- It is perfectly easy, and probably much cheaper, to buy stuff as you go along instead of "stockpiling" a garage full of "good deals". I always thought that I had to stockpile the stuff we use so that we would never run out and so that we could save money on the overall price of the items we buy. I much prefer just buying minimal quantities of items that we use as we have been doing throughout our travels. If the bar of soap is getting small, we buy one more bar of soap. It may cost a few pennies more than buying it on sale but there is less stuff to drag around with you, store, keep track of, etc. Here's an article that explains this theory in detail.
- I don't need five fleece jackets. Actually I bought one fleece jacket in Atlanta because I knew it would be cold by the time we got to Connecticut. But when I got to Connecticut, I didn't like the way the jacket fit so when I was shopping, I found another fleece jacket that I liked more. Instead of just adding the first jacket to the pile of stuff that I bought, wore once, then didn't wear again but can't seem to part with because I spent my hard earned cash on it, I gave jacket number one to my sister in law. Usually at home, I will buy multiples of one item (a dozen pair of jeans that are the same color but slightly different in design, a shirt that I like so I will by it in multiple colors, etc) but during our travels I have learned that I only need one really good version of each item I own. I need one pair of tennis shoes not eight, I need one super cool scarf, not a whole drawer full of them. And then when I want something new, I need to get rid of the item I already have to make room for the new item. I think this will be my goal from now on.
- I can shop at Walmart. Actually I do shop at Walmart for household items but never for clothes or shoes. A family member had a birthday party with a '50s theme and since I didn't want to spend much cash on my costume, I decided to go to Walmart, get something cheap to wear once, then give it away. Instead, I picked up a pair of Converse-looking tennis shoes and I have been wearing them every since I bought them! So I guess the moral of this story is that when you are a minimalist, a whole bunch of new learning opportunities can open for you.
- I don't need much stuff to survive. I need a clean, warm, safe place to stay. It needn't be big, expensive, or fancy. I need a couple of changes of clothes. I need basic toiletries. I need laundry facilities, my computer, and my cell phone. That's about it. I have been living with this small list of items for the last month and have been very happy with such a minimal amount of stuff. I saw this blog post from Evan and couldn't agree more. P.S. Our house is going back on the market the minute we get home!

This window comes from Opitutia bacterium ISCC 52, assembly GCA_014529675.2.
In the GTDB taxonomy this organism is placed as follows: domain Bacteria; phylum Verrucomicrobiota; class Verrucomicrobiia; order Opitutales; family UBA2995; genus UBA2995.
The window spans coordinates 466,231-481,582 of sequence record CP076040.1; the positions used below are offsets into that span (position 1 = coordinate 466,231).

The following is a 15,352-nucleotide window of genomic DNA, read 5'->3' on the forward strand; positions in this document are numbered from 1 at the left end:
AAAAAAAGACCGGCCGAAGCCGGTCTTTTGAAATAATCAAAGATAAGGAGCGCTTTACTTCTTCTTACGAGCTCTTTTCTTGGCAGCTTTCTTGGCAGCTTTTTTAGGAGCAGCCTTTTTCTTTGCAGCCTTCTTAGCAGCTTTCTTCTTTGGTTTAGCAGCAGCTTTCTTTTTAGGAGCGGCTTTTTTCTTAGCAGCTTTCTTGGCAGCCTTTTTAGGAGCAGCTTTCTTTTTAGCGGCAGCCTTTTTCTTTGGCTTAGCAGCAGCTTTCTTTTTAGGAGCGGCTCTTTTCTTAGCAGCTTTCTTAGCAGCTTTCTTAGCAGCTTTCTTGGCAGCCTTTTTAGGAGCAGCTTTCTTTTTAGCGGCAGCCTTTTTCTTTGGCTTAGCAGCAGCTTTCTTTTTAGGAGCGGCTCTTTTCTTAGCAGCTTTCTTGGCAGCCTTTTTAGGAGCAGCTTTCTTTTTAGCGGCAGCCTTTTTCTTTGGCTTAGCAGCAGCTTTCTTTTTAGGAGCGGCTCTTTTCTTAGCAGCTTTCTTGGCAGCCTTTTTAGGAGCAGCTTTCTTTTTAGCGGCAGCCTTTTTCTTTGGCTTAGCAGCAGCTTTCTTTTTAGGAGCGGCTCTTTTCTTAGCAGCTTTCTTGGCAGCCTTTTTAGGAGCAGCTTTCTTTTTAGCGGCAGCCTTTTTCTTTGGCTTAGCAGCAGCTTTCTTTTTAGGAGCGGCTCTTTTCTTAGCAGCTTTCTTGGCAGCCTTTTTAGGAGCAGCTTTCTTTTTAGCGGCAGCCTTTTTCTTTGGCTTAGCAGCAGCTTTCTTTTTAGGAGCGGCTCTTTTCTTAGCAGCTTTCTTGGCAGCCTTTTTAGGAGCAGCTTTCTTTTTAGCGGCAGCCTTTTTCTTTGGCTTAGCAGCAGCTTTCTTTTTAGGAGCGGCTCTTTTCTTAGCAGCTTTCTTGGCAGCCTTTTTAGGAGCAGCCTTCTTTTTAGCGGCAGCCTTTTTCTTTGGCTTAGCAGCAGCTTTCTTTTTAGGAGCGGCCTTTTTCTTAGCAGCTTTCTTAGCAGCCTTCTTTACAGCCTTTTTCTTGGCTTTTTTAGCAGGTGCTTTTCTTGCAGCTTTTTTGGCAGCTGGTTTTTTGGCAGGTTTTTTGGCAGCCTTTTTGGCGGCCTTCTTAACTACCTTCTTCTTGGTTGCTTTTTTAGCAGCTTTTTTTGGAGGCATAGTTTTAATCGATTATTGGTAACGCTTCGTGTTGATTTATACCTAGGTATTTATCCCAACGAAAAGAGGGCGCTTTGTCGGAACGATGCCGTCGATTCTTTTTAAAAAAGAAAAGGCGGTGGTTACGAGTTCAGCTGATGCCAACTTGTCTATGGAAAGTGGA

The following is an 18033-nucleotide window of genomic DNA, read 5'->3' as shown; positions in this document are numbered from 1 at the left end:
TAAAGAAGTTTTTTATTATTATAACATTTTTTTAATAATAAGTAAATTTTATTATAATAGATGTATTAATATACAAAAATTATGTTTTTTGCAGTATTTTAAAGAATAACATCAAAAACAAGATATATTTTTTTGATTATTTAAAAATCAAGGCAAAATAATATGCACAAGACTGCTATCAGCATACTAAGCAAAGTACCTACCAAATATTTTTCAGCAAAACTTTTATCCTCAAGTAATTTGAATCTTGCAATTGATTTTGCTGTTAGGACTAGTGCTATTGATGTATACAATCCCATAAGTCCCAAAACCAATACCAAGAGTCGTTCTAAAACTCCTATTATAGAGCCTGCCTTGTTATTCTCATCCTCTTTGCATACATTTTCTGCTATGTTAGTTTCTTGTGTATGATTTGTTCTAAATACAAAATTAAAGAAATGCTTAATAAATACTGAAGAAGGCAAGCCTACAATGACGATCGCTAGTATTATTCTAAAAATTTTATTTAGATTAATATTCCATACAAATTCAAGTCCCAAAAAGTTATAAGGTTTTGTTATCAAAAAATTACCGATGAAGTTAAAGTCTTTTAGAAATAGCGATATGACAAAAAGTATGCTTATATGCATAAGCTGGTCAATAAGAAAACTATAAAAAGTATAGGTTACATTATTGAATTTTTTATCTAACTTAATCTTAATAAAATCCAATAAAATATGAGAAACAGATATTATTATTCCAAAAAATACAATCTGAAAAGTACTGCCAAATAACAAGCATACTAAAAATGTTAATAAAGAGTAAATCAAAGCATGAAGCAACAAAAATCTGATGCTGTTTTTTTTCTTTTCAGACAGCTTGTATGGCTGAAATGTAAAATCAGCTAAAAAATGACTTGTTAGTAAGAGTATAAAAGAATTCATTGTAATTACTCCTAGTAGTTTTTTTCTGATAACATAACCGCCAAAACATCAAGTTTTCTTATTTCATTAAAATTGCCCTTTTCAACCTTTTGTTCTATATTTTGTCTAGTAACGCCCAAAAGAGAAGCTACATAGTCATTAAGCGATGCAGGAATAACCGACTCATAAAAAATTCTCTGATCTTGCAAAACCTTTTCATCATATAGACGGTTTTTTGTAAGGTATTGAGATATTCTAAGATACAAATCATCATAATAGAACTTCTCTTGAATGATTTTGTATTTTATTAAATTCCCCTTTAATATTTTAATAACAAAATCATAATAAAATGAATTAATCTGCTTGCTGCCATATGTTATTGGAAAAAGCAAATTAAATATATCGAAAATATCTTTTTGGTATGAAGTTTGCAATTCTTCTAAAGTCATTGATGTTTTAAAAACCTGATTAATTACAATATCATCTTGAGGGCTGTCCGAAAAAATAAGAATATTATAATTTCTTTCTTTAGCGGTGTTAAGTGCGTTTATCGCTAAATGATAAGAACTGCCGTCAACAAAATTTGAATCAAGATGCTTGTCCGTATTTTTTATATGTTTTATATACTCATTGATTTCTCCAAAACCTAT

- People seem to be happier to have us around than to get the random phone call or gift from us on occasion. People seem to give stuff because they are so busy working to earn money that they don't have time to give of themselves to others. I want to change our lifestyle so that I have more time to give to people rather than working my ass off to earn money to pay for stuff to give them.
- Perhaps the main thing that changed me from a consumerist to a minimalist was being stuck on the ship for twelve days with only the E! channel on TV. I'd really never watched the E! channel before and I can safely say I would never want to watch it again. Apparently the E! stands for excess. It also seems to promote envy, jealousy, drama, pride, and all of those other items enumerated as "must not do's" in the Bible. It was probably the most horrible array of consumerist behaviours I had ever witnessed and I would never want to be like any of the people who whose every stupid thought was fodder for TV viewers. There is nothing wrong with wanting to look good but the way in which these people express themselves, treat others, speak to others, and crown themselves as the Most Important Person in the Universe worthy of adulation for really no reason at all is just disgusting. Ick.
So from now on I'm a minimalist and proud of it.